You spend your working life building up retirement assets such as your 401k and IRA, but what you do next can be just as critical. How you handle the withdrawals from your 401k can have a big impact on your quality of life, and on how long your money will last. Looking at your 401k balance as part of a larger overall picture will help you find a withdrawal rate you can live with.
Things You'll Need
- 401k statement
- IRA statement
- Personal account statements
Review a copy of your most recent 401k statement. If you have online access to your account, you can check the exact balance. Knowing how much you have to work with with makes budgeting the money easier.
Check the balance on your IRA and other accounts earmarked for retirement spending. Review the performance of those accounts and determine which one you will roll your 401k into when you retire. Rolling your money into an existing IRA will make it easier to manage, since you will have one large nest egg to work with.
Add up all the sources of income you expect to have in retirement, including Social Security, company pensions and income from part-time employment. If you are already collecting Social Security, you can plug a firm number into your calculations, otherwise you can use the estimate provided by the Social Security Administration each year.
Review your personal budget to see how much you are spending. If you are not yet retired, you will have to look at spending categories that might go down, like the cost of commuting and lunches out, as well as costs that might increase, like expenses associated with your favorite hobby.
Compare the amount of guaranteed income you can count on in retirement to the monthly expenses you expect to have. If you have enough to meet your needs, you can keep your 401k withdrawals to a minimum in the early years of your retirement. This increases the odds that the money will last your entire lifetime. If you have a shortfall, you will need to determine how much you need to pull from your 401k balance each month.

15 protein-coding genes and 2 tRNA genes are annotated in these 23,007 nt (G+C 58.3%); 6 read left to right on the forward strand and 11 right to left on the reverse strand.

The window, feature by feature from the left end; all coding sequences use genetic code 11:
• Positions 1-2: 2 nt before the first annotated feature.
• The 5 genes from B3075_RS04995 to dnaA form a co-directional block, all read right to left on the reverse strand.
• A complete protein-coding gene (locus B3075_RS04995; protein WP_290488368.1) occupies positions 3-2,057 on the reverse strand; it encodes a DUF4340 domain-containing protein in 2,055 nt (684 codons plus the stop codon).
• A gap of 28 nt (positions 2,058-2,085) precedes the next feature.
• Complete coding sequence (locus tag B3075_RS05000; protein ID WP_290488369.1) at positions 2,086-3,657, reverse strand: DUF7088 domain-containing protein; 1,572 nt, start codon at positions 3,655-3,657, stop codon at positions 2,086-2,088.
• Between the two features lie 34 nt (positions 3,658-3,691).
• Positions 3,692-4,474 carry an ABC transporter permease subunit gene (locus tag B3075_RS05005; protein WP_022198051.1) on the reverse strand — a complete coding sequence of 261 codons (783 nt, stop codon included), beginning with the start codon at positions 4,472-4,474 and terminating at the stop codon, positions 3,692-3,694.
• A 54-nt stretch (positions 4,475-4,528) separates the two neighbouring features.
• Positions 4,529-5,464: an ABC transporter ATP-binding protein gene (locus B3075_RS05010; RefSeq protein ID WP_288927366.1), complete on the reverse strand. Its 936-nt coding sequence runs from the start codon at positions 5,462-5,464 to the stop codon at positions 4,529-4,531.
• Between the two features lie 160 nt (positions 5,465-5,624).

Annualize your monthly shortfall by multiplying the monthly figure by 12. For instance, if you need $1,000 more than your pension and Social Security will provide, you would use a figure of $12,000.
Divide that annual figure by the balance in your 401k and multiply the result by 100 to get the withdrawal percentage. For instance, if your 401k has a balance of $250,000 and you need to generate $12,000 per year in extra income, that is a 4.8 percent withdrawal rate. Keep in mind that a withdrawal rate higher than 4 to 5 percent can increase the odds you will run out of money. An initial withdrawal rate of 4 percent is recommended in the first year. In years 2 and beyond, that withdrawal rate can be adjusted upward, based on the inflation rate. That preserves the purchasing power of the portfolio without significantly increasing the risk it will be depleted early.